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    Adrian Walker

    Governor Patrick can still act on Three Strikes

    Legislative approval of the so-called Three Strikes Law was a foregone conclusion last week, but that did not make the bill any easier for David Harris to swallow.

    Harris helps run the Charles Hamilton Houston Institute for Race and Justice at Harvard Law School, and he has done extensive research on sentencing laws. His conclusion is that this law is an ill-conceived idea.

    “We have some legislation that is in response to a terrible crime,” he said. “But we can’t build public policy in response to a single crime. If you think about the communities that are most affected by crime, they’ve said pretty clearly they are against it.”


    The notion of life sentences for repeat violent offenders gained new momentum when Woburn Police Officer John Maguire was killed in 2010 by Dominic Cinelli during a botched robbery.

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    In response to that case, as well as those of a few other high-profile killers, lawmakers decided to fix the criminal justice system. Unfortunately, they did not decide to hold a substantive debate on how to effectively fix the system. Even more unfortunately, the voices of those who think longer sentences are not a panacea were drowned out by those who believe permanently locking up repeat offenders will solve the problem.

    In the end, the House and Senate passed substantially different bills that took months to reconcile. The finished product now heads to Governor Deval Patrick for approval. It contains some thoughtful provisions, including reducing the number of crimes that are subject to mandatory-minimum sentences. But it also eliminates judicial discretion in sentencing for three-time offenders and, critics say, will increase prison overcrowding.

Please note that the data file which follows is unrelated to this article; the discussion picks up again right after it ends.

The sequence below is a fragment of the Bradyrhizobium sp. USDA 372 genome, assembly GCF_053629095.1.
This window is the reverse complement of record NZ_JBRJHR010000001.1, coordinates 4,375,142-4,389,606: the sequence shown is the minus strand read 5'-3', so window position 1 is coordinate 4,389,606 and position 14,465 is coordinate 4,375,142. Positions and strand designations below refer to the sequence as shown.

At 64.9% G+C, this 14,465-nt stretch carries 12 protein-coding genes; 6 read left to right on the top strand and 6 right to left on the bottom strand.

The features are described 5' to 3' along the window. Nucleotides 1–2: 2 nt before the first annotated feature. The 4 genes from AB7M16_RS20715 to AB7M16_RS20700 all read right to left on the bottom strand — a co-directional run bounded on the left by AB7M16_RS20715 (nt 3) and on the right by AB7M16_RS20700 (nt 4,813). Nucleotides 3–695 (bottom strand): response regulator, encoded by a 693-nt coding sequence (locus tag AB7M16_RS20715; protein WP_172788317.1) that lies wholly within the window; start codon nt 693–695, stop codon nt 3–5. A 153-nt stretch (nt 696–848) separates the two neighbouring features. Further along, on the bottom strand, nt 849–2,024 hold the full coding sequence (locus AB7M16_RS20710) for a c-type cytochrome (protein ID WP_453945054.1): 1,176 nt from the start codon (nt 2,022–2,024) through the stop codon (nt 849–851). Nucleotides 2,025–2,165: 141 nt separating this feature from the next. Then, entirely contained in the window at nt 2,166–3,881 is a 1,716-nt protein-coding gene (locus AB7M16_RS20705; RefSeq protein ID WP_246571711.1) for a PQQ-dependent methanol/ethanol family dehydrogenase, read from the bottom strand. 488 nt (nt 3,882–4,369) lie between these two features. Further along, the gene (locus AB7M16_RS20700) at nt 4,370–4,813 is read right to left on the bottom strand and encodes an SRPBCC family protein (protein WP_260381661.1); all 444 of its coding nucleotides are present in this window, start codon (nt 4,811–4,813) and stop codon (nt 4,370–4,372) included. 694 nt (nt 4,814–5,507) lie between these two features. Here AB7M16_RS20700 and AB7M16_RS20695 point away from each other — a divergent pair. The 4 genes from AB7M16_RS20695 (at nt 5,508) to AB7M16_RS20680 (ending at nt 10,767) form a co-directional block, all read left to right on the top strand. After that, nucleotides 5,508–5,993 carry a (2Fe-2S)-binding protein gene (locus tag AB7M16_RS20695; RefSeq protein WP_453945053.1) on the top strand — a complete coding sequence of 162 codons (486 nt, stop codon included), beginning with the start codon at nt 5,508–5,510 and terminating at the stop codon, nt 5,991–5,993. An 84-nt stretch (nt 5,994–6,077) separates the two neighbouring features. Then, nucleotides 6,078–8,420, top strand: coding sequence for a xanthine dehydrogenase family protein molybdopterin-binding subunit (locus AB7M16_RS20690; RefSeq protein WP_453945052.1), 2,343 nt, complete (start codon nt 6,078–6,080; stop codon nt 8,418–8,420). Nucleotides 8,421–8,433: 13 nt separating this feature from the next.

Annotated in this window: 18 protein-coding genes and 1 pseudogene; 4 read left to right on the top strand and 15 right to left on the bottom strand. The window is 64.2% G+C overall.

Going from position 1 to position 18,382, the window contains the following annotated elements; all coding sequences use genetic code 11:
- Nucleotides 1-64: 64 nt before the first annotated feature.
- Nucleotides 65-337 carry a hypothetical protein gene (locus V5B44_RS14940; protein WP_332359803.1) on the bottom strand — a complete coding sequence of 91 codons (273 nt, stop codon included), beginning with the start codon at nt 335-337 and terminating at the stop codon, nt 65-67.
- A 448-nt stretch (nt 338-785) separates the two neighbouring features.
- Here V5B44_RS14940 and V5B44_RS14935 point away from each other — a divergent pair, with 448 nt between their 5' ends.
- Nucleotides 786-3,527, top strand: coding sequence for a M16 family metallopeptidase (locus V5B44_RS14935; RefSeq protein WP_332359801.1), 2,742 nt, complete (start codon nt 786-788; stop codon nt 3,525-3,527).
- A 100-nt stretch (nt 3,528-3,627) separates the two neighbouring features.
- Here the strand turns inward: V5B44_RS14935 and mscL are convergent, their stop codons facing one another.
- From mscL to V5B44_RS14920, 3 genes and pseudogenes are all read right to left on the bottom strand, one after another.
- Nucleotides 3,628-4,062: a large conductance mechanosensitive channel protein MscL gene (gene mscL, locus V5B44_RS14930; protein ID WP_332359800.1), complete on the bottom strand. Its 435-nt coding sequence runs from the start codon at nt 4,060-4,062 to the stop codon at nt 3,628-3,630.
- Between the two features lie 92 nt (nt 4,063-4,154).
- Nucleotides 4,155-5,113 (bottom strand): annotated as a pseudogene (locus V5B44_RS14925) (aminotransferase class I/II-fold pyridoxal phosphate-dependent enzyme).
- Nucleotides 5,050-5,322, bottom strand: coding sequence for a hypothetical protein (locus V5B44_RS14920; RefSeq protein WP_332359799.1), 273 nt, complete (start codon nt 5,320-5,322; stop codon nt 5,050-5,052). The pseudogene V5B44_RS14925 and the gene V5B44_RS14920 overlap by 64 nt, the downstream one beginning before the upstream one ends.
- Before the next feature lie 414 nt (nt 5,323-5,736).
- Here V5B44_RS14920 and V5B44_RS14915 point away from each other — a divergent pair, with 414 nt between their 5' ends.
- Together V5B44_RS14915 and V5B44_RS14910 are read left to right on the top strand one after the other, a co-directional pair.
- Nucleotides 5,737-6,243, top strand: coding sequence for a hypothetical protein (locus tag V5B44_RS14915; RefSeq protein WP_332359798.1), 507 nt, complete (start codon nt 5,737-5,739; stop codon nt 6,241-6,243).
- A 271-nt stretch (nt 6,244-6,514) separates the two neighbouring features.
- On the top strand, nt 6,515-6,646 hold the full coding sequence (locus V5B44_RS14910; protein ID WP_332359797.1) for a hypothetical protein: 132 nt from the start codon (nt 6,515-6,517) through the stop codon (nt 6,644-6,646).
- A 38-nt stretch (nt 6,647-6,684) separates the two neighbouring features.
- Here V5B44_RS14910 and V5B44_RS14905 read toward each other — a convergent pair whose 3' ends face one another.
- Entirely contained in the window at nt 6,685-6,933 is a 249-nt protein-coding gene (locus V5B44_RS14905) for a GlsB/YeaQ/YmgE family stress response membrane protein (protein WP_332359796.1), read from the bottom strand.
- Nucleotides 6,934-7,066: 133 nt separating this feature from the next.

In fact, they believe that the effect of the law has not been studied nearly enough and that there is scant evidence that this bill will do anything to drive down violent crime. Even such basic questions as the cost of the bill, or how many people will be affected by it, have not been answered with any clarity.

    There is no getting around the fact that support for the bill broke largely along racial lines: the Legislature’s Black and Latino Legislative Caucus unanimously opposed it, while most of their white colleagues supported it.


    “It’s almost like pitting legislators against communities of color,” Harris said. “But who cares? It was politically expedient.”

    Patrick’s options include signing the bill, sending it back with amendments, or vetoing it. A veto is unlikely, especially since it passed by veto-proof margins. But the opponents hold out hope that he will push for significant amendments before the bill wins his approval.

    “The governor could make this part of his legacy, to stop the madness,” said Leslie Walker (no relation), executive director of Prisoners’ Legal Services, an advocacy group. “No criminal justice bill should be based on emotion. The willingness to remain ignorant in the face of facts is incredibly disappointing.”

    Advocates hope Patrick will push for restoring judicial discretion, looking further at mandatory minimum sentences, and devoting more to reentry programs, according to Benjamin Thompson of the Criminal Justice Policy Coalition. In fact, the move to longer sentences is ebbing nationally, as states struggle with larger (and more expensive) prison populations and voters who don’t want to build more prisons.

    No one disputes that John Maguire’s assailant belonged in a cell. But that doesn’t mean this bill will prevent further such tragedies. Patrick still has a chance to make his voice heard, and he should use it.

    Adrian Walker is a Globe columnist. He can be reached at Follow him on Twitter @Adrian_Walker.